US chip exporters may face export controls

Imports and Exports | | MIC Customs Solutions |

If Russia invades Ukraine, exports of particular products from the US to Russia may be stopped.

The US semiconductor chip industry has been warned to be ready for new export controls that could come into effect should Russia take military action against Ukraine.

Reports earlier this month in the New York Times had suggested new measures might be implemented, but now Reuters is reporting that the Semiconductor Industry Association (SIA) was told in a phone call with the White House National Security Council that "unprecedented action" may be needed.

Traders could therefore face new restrictions on exports to Russia as part of a range of sanctions against the nation, including financial penalties and blocking access to global supplies.

US president Joe Biden may announce that shipments of chips, consumer electronics and other items produced using American technology are to be halted until further notice.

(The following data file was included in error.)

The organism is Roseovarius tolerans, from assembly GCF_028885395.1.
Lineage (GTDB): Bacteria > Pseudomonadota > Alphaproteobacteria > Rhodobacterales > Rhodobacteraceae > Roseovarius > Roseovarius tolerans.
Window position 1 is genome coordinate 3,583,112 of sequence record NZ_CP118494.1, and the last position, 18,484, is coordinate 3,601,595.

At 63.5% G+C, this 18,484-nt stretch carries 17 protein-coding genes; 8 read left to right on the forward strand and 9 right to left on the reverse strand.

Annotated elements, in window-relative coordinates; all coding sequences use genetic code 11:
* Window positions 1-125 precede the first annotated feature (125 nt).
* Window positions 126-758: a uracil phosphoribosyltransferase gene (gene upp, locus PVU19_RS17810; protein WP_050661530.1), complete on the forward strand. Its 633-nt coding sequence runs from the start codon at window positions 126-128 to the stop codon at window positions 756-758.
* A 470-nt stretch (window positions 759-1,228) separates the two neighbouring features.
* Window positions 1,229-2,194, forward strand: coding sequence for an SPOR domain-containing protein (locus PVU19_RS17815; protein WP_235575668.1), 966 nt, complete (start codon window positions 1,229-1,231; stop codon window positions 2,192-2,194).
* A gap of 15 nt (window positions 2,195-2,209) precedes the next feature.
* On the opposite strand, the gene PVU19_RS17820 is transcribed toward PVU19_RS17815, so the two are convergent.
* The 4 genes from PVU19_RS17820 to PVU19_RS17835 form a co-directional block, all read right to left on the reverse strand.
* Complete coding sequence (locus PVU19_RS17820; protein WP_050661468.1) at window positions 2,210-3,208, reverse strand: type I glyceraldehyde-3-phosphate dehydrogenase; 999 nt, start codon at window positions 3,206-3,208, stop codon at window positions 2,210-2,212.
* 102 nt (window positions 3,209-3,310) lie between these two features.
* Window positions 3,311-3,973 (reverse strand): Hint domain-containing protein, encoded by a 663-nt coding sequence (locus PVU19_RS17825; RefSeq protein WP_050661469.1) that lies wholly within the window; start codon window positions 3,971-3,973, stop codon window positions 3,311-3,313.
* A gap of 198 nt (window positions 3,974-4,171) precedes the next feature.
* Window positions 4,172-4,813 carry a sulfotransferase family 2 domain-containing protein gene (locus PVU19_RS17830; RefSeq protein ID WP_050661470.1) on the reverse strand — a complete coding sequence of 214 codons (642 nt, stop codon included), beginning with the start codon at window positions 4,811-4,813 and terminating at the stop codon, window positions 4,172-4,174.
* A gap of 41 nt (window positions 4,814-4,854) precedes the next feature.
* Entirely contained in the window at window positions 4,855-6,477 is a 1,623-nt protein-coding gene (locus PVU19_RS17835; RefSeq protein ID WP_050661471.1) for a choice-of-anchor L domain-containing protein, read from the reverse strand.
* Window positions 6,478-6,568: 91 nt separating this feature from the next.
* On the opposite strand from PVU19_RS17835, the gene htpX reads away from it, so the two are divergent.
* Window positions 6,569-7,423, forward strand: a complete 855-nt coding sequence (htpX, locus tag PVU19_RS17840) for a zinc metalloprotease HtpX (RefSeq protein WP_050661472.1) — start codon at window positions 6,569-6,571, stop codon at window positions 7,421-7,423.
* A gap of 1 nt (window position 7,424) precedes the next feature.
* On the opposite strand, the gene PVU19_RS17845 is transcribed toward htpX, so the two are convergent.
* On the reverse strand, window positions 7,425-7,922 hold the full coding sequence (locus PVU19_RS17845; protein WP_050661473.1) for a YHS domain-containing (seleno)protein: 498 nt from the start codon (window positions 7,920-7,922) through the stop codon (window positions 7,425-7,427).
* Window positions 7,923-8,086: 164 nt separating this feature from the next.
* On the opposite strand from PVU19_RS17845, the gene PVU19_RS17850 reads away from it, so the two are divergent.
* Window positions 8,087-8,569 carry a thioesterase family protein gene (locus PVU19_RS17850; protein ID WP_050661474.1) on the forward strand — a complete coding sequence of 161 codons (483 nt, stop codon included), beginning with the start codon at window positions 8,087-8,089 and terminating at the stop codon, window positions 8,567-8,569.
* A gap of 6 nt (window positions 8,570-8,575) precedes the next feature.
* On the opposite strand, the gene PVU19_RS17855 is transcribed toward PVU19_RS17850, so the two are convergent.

SIA government affairs official Jimmy Goodrich told Reuters: "We could be in uncharted waters with such a potentially broad export control measure. We are still trying to assess what the ripple effect may be to global supply chains."

The news comes after Russian president Vladimir Putin amassed tens of thousands of Russian troops in and near the border to Ukraine. Although he has denied planning an offensive, he has made a number of demands and failed to rule out as-yet unspecified military action.

This latest report will surely be a blow for the semiconductor industry, which is already suffering from a global shortage of chips that has so far lasted more than a year.

Electronic Design reports some manufacturers are already having to double their orders due to increased market demand since the coronavirus pandemic, the rise of artificial and machine learning and the effects of additional economic factors.

It has even been suggested that the shortage could last for the rest of this decade, so having to factor in additional rules and export controls is not good news for industry stakeholders already struggling to maintain supply chains.